For Multiple-Dog Households Out On A Walk, It's A Pack Mentality

By Gabrielle Jonas on January 23, 2014 5:15 PM EST

Follow the Leader
Dogs who live in the same household tend to naturally follow the dog who dominates at home, but not because they have to, but because they want to, researchers say. (Photo: Courtesy of Shutterstock)

A single breeding pair among wolves are the unmistakable leaders of the pack, but who leads the pack of unrelated dogs in the same household, especially when none of them are breeding? Is it a democracy, or does one dog rule with an iron paw? That's what some zoologists from Oxford University, Eötvös University, Budapest, and the Hungarian Academy of Sciences (HAS) wanted to know, so they rigged a group of six Vizslas (Hungarian hunting dogs) of the same household which with a 14-gram GPS on their harness, and set them on walks with their owner on a field in Budapest to find out. The resulting study, published in PLOS Computational Biology Thursday, is part of a larger European Research Council project setting out to describe the motion of a wide variety of life-forms, from cultures of migrating tissue cells through flocks of birds, to man's best friend.

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The zoologists monitored the Vizslas, ages one to seven, known for their good-natured temperament and trainability, on 14 off-leash walks lasting about 35 minutes each, over the course of seven months. "Some dogs are followed by peers more often than others," wrote study co-author Dr. Máté Nagy of Oxford University's Department of Zoology, writing that one dog took the lead between 50 and 85 percent of the time. "This ratio is of similar magnitude to the case of wild wolf packs with several breeding individuals," noted co-author Dr. Enikő Kubinyi, of the Hungarian Academy of Sciences. Unlike the wolf pack dynamic,the dogs always followed the alpha dog voluntarily: Dogs chose who to follow and the leaders did not compel other dogs to follow them. "Wolves are different," Nagy told the International Science Times in an e-mail interview. "If the leader wolf initiates group movements, others should follow him or her: Otherwise the group will break up. In dogs, the main leader is the owner, who was not included in the analysis. If dogs do not want to follow each other, but follow the owner, nothing happens with the group's integrity: They stay together."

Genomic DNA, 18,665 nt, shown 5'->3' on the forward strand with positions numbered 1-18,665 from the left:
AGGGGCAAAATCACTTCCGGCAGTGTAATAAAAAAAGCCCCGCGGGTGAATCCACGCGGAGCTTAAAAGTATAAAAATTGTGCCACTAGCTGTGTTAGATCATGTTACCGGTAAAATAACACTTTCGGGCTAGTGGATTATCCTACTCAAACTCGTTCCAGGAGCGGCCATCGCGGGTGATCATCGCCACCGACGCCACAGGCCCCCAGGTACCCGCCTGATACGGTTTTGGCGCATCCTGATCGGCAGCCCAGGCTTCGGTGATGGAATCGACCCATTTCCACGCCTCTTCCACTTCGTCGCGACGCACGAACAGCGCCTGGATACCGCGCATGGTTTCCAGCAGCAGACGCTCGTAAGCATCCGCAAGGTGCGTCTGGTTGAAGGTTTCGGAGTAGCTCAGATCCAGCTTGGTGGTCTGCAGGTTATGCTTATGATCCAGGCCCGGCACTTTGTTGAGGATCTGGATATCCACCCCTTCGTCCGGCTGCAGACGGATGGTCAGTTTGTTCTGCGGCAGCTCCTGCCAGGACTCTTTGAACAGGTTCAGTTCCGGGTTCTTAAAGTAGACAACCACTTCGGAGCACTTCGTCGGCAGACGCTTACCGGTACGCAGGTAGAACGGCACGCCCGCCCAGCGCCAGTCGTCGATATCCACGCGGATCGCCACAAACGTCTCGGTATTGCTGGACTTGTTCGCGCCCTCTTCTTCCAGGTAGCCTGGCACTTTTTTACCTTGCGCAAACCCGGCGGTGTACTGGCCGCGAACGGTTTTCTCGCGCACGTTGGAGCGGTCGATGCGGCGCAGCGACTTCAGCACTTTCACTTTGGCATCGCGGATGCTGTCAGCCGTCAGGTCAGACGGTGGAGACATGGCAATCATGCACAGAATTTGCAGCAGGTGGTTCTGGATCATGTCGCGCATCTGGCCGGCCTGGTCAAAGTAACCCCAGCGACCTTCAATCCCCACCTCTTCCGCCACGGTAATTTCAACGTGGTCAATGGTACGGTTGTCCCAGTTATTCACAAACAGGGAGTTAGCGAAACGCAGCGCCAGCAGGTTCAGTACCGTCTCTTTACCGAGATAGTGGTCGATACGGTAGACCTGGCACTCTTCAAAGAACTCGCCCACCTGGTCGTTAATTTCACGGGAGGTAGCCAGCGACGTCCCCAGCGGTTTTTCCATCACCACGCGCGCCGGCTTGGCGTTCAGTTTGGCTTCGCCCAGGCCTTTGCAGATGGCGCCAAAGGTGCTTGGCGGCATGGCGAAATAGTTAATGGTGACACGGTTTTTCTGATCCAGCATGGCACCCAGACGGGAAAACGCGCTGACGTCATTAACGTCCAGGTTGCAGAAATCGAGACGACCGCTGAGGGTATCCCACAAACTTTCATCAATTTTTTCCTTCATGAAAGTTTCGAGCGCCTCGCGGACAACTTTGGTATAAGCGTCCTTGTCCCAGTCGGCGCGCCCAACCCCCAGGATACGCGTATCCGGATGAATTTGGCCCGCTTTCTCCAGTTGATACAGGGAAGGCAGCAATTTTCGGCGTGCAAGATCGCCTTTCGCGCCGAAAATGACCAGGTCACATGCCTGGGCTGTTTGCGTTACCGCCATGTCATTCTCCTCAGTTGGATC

It wasn't surprising that those dogs that tended to lead the pack on those walks were also the same ones that dominated at home. They were the more aggressive dogs as well as the oldest ones (at least according to what thier owners wrote in two detailed questionnaires). The dogs that barked first and more vigorously when strangers entered the home, ate first at meals, and won dog fights were the dominant canines. "Conversely, dogs that lick other dogs' mouths more often are less dominant as this is a submissive display," Kubinyi wrote. But what was surprising was that the dogs' owner described her dominant dogs as being more responsive to training, as well as being more controllable — contradicting well-established theories about dogs, said Dr. John Bradshaw, a leading animal expert who reviewed the study for the International Science Times.

Bradshaw, an anthrozoologist whose 2011 book, Dog Sense, drew heavily on scientific and behavioral research, was surprised that the dogs' owner described the more subservient dogs in a detailed survey as being the leaders of the pack. "The owners identified these dogs as being 'dominant,' Bradshaw wrote, "but, paradoxically, also as being the easiest to train and control: A dominant dog should, by definition, be difficult to control." The journal article's writers argue that controllability has to do with a dog coming immediately when called and leaving food or objects alone when told to. Trainability has to do with response to corrections and commands or focusing on a task despite distractions. "There is no paradox in being more dominant and also being the easiest to control by the owner or a human," Nagy told the International Science Times. "In this particular group, responsiveness to training seems to be correlated with leadership. The interactions we found are more like a social preference who to follow, then a strict and brutal leadership relation." Nagy compared free unleashed walks to "art" for dogs, where without any pressure to fulfill a task, they could do as they pleased. "However, even in this free scenario their social dominance status seems to shape their behavior," Nagy added. 

Bradshaw attributed the differences not to dominance, but to light-heartedness. "This paper describes a completely new way of examining how dogs relate to one another, giving a fascinating insight into how playful dogs can be," he told the International Science Times. "All of the six dogs in the study took turns to lead when exploring away from their owner, showing just how co-operative dogs are.  However, some did take the lead more often than others, reflecting their more outgoing personalities."              

For their part, Nagy and Kubinyi plan to conduct research with dogs of different breeds, but because different breeds move at different overall rates, they'll have to get creative. "We plan to conduct experiments with biking or running owners to overmount this problem," he said.

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